Breadth Indicator

What is a Breadth Indicator?

Breadth indicators are mathematical formulas that measure the number of advancing and declining stocks, and/or their volume, to calculate the participation in a stock index's price movements. By evaluating how many stocks are increasing or decreasing in price, and how much volume these stocks are trading, breadth indicators help in confirming stock index price trends, or can warn of impending price reversals.

Key Takeaways

  • Breadth indicators don't typically provide trade signals on their own, but rather provide an overall picture of the health on an index.
  • Typically, when a breadth indicator is rising, and the stock index is rising, it shows there is strong participation in the price rise. This means the price rise is more likely to sustain itself.
  • The same concept applies to a falling breadth indicator and a falling stock index value.
  • When the breadth indicator and a stock index diverge, that may forewarn of a reversal. Fewer stocks are moving in the stock index's direction. This means the stock index could be setting up to change direction.

Calculating Breadth Indicators

There are a number of breadth indicators, each with their own formula and method of calculation. Some breadth indicators are cumulative, with each day's value added or subtracted from the prior value. Others are non-cumulative, with each day or period providing its own data point.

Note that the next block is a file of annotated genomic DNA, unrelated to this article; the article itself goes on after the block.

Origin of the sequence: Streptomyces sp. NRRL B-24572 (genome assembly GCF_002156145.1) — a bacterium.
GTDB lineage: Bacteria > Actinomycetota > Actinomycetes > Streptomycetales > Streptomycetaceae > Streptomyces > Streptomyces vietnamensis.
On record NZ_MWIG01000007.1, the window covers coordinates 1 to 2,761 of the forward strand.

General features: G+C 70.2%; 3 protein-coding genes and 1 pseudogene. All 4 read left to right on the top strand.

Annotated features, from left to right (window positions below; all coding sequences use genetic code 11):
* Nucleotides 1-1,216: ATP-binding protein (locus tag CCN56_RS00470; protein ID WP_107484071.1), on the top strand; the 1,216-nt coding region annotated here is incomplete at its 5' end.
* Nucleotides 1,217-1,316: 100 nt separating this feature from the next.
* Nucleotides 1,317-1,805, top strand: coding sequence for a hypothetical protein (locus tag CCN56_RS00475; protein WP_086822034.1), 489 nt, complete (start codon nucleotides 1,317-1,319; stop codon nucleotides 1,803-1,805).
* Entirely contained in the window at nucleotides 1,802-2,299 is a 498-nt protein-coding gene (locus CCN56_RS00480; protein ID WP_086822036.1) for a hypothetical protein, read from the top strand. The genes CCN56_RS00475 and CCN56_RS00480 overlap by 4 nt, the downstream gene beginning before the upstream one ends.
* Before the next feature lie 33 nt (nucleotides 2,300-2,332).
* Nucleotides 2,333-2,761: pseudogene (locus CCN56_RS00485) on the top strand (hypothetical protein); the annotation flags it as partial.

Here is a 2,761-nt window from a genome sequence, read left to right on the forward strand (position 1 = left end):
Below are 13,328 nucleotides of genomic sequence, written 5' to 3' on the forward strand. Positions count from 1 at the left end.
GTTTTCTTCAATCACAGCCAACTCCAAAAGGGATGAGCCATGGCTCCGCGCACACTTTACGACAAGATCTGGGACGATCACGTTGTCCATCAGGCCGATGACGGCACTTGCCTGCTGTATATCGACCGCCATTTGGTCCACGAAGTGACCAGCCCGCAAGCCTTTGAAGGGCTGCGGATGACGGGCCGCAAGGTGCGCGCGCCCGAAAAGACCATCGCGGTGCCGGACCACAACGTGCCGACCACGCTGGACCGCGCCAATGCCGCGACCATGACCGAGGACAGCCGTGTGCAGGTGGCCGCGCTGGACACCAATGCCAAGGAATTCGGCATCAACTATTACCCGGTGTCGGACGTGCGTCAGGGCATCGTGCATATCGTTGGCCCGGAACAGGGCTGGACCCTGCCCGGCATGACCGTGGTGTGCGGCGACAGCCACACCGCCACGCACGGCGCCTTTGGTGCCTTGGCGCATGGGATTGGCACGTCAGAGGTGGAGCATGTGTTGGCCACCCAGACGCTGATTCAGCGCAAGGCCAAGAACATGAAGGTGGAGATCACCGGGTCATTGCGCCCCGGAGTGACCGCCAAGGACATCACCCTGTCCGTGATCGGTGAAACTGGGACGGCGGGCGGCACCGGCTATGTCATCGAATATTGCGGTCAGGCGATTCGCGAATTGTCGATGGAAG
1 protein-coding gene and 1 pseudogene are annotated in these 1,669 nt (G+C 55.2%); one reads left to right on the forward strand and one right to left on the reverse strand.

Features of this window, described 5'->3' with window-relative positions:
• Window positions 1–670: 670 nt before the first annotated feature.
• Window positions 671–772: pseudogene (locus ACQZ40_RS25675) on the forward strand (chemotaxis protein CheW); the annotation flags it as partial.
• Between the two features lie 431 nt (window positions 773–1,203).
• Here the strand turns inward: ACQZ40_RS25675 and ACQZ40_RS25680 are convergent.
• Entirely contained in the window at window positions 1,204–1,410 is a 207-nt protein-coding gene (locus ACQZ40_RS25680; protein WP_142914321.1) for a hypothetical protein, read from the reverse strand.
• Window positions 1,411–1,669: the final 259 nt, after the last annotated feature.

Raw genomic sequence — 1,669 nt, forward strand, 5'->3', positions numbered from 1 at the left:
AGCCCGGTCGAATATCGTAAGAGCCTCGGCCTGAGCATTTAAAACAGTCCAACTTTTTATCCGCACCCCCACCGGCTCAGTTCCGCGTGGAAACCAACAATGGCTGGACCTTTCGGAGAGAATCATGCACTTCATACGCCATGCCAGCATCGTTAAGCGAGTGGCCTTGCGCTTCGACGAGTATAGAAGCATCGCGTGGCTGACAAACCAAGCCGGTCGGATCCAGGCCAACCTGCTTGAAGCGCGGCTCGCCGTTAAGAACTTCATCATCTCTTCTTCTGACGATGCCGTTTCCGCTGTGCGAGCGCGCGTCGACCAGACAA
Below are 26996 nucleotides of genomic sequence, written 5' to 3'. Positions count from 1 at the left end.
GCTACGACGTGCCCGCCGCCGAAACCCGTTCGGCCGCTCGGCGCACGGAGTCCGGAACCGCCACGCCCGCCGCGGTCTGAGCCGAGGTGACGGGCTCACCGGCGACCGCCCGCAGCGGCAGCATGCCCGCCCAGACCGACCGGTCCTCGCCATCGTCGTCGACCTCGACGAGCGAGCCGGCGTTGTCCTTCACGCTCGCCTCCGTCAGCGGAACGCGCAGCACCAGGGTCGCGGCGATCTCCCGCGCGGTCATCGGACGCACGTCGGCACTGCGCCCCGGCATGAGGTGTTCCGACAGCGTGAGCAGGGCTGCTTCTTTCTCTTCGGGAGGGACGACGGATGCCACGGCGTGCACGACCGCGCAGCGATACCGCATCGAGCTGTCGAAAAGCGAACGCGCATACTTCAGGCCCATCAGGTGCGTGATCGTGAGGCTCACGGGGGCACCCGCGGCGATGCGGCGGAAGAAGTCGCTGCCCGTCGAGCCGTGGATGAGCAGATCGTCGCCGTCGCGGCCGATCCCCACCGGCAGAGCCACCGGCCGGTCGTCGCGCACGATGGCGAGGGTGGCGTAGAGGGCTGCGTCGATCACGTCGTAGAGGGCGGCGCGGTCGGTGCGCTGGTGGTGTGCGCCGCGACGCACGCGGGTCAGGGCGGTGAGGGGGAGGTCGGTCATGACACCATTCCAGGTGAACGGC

One of the simplest breath indicators is the Advance/Decline Line. It's a cumulative indicator where net advances (number of advancing stocks - number of declining stocks) is added or subtracted from the prior value.

What Does a Breadth Indicator Tell You?

Breadth indicators provide traders and investors with a view of an overall market. The stock "market" is typically examined using stock indexes.

For example, the S&P 500 index's Advance/Decline Line is a cumulative guide for whether more stocks are rising or falling over time. This calculation shows the overall investor sentiment in all the stocks within the index.

Breadth indicators are primarily used for two purposes:

  • Market Sentiment: Breadth indicators can help determine if a market is more likely to rise or fall.
  • Trend Strength: Breadth indicators can help determine the strength of a bullish or bearish trend.

There are many different breadth indicators that traders and investors can use in their analysis.

Some other popular breadth indicators, aside from the Advance/Decline Line, include:

  • On Balance Volume which focuses on adding or subtracting volume based on whether a stock or index closed above or below the prior closing price.
  • McClellan Summation Index
  • Arms Index (TRIN) which looks at the ratio of advancing to declining stocks, divided by the ratio of advancing to declining volume.
  • Chaikin Oscillator which oscillates based on both volume and price moves.
  • Up/Down Volume Ratio which is rising stock volume divided by falling stock volume.
  • Up/Down Volume Spread which is up volume minus down volume.